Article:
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  “Welcome, everyone,” said Quinto. “Gosh, it’s good to see you all here. It warms my heart to know we have such a great group of friends and family. I only wish Cairny’s folks could’ve been here, but they had out of town matters that kept them away.”

  “I’m sure I could’ve persuaded them if I’d known,” said Cairny with a grin.

  “You could’ve, but that would’ve defeated the purpose of all of this, wouldn’t it?”

  Rodgers held his hand out as he shot his partner a perfect smile. “Well, go on. It’s pretty clear we’re not here for a run of the mill friend’s dinner. Lay it on us.”

  Quinto took a deep breath. “No point in dallying, I suppose. As you all know, Cairny and I have been dating for a while now. We’re best of friends. Partners, intellectually and physically. I’ve never met anyone as amazing and inspiring and insightful as her, and as crazy as it would’ve seemed to me even a year ago, I can’t imagine spending a day of my life without her.” He glanced lovingly at Cairny. “Thankfully, it turns out she feels the same way.”

  Cairny extended her left hand. It sparkled more than I’d remembered. “Quinto proposed. I said yes.”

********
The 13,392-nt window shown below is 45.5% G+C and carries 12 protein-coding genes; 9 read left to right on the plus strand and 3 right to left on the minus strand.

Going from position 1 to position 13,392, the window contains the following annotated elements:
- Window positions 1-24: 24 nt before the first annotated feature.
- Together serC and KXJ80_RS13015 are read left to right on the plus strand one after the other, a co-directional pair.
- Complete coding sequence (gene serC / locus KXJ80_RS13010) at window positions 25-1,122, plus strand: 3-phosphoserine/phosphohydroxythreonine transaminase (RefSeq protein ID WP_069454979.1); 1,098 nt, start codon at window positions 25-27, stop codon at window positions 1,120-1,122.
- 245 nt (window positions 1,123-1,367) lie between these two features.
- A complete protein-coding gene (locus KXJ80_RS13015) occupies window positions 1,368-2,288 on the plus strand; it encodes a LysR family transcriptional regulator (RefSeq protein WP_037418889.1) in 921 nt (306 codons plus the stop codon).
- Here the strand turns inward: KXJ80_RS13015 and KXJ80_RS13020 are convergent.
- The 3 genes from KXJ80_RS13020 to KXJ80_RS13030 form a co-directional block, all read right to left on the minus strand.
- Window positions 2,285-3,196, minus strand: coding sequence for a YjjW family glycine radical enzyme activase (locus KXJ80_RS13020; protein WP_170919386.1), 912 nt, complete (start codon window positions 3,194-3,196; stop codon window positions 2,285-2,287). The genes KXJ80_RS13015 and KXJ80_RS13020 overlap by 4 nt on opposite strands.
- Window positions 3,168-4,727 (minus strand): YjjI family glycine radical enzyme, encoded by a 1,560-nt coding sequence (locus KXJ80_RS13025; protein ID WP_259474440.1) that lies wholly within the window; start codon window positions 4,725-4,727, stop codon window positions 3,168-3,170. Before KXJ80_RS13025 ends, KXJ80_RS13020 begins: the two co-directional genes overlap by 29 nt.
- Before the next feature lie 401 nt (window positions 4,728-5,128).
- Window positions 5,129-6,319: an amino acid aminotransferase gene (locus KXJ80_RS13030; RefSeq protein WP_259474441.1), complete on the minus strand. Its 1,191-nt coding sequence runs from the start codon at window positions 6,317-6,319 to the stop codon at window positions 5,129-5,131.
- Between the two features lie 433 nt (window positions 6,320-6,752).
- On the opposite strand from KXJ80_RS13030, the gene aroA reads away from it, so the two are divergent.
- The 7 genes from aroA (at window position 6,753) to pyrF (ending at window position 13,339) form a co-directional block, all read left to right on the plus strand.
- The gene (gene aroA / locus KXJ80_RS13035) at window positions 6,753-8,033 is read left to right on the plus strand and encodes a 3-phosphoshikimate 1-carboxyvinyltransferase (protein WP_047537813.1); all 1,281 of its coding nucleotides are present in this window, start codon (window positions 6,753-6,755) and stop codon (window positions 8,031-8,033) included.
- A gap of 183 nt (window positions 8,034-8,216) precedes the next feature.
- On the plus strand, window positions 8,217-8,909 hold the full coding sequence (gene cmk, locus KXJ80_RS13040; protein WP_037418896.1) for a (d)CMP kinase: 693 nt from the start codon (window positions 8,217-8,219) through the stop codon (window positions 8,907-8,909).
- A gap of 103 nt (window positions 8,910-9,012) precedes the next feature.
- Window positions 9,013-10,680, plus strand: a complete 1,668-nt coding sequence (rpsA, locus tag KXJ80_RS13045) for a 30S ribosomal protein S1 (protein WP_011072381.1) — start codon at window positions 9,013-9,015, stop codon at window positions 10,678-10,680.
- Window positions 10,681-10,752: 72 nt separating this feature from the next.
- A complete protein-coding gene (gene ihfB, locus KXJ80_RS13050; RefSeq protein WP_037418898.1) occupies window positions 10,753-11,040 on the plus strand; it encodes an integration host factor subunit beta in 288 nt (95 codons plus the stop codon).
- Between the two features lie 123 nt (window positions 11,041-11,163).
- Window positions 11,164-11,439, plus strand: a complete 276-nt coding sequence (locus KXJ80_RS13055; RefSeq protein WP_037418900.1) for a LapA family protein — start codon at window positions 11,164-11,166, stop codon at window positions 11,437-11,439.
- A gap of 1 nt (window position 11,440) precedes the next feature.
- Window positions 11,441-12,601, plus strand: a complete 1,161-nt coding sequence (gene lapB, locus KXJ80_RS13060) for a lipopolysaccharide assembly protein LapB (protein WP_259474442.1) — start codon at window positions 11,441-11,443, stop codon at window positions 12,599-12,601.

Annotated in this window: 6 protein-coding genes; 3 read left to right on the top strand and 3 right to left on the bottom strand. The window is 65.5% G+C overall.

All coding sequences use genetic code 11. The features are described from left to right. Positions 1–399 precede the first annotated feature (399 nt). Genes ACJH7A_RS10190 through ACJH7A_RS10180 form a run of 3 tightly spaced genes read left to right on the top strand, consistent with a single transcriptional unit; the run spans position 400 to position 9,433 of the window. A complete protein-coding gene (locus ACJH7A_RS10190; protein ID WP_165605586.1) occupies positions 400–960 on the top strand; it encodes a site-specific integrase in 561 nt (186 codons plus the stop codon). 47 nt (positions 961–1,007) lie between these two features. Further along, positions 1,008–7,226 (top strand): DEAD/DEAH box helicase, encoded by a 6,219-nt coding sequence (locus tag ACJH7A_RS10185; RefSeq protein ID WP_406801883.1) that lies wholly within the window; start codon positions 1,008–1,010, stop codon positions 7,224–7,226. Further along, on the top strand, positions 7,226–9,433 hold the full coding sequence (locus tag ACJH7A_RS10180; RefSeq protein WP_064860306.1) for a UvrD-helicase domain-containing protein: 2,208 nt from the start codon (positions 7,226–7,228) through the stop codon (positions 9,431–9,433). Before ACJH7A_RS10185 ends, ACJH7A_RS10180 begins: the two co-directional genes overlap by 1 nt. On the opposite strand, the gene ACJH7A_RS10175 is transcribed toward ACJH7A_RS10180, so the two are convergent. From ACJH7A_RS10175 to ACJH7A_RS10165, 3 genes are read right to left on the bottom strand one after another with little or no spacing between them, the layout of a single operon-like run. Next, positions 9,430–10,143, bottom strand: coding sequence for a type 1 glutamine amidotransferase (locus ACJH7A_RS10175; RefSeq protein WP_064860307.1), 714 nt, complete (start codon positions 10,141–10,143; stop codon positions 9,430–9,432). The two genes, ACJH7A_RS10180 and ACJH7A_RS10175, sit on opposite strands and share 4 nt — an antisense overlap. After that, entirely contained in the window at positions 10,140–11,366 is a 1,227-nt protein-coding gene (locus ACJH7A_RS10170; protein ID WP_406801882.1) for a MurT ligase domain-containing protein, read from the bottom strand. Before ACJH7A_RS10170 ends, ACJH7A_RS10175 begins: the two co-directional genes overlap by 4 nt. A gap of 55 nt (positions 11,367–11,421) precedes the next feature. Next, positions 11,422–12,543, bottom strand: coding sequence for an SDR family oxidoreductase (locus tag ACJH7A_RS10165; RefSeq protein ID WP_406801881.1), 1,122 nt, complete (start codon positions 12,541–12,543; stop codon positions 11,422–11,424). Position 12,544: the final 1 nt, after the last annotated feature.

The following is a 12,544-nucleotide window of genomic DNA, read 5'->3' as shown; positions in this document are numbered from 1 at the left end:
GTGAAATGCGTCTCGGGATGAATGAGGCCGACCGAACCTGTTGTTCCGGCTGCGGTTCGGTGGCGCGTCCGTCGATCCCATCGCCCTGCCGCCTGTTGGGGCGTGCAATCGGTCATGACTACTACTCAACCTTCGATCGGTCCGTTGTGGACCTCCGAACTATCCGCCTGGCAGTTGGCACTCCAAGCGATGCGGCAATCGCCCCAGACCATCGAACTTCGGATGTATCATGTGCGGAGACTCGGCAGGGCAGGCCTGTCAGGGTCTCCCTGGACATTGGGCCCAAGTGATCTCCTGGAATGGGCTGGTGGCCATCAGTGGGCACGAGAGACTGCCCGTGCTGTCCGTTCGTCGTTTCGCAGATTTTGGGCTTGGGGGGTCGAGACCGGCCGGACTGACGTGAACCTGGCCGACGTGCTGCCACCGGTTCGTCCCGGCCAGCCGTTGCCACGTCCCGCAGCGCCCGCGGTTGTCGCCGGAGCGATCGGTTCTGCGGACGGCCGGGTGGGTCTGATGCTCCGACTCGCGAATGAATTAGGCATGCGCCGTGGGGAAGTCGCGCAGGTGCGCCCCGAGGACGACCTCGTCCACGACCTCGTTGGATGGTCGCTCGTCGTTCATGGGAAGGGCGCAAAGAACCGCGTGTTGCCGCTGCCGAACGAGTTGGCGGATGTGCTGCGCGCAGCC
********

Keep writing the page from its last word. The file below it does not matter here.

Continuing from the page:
Shay squeaked and leapt forward to give her friend a hug. “Oh, Cairny! Quinto! I’m so happy for the two of you. This is fantastic!”

  Everyone surged forward, inundating Quinto and Cairny in a flood of congratulations, hugs, and friendly pats on the shoulders. I stood there, bewildered, letting everyone take their cracks at the newly-engaged pair while I fought off my embarrassment.

  Engaged… Of course they’d gotten engaged! Only a dolt like me could’ve failed to see it coming. Even with Shay’s continued guidance, I couldn’t shake my blind spot when it came to interpersonal relationships.

  Waiters came in with more champagne, including the one who’d previously taken my order. He handed me a whiskey sour as Quinto and Cairny ushered people toward the place settings.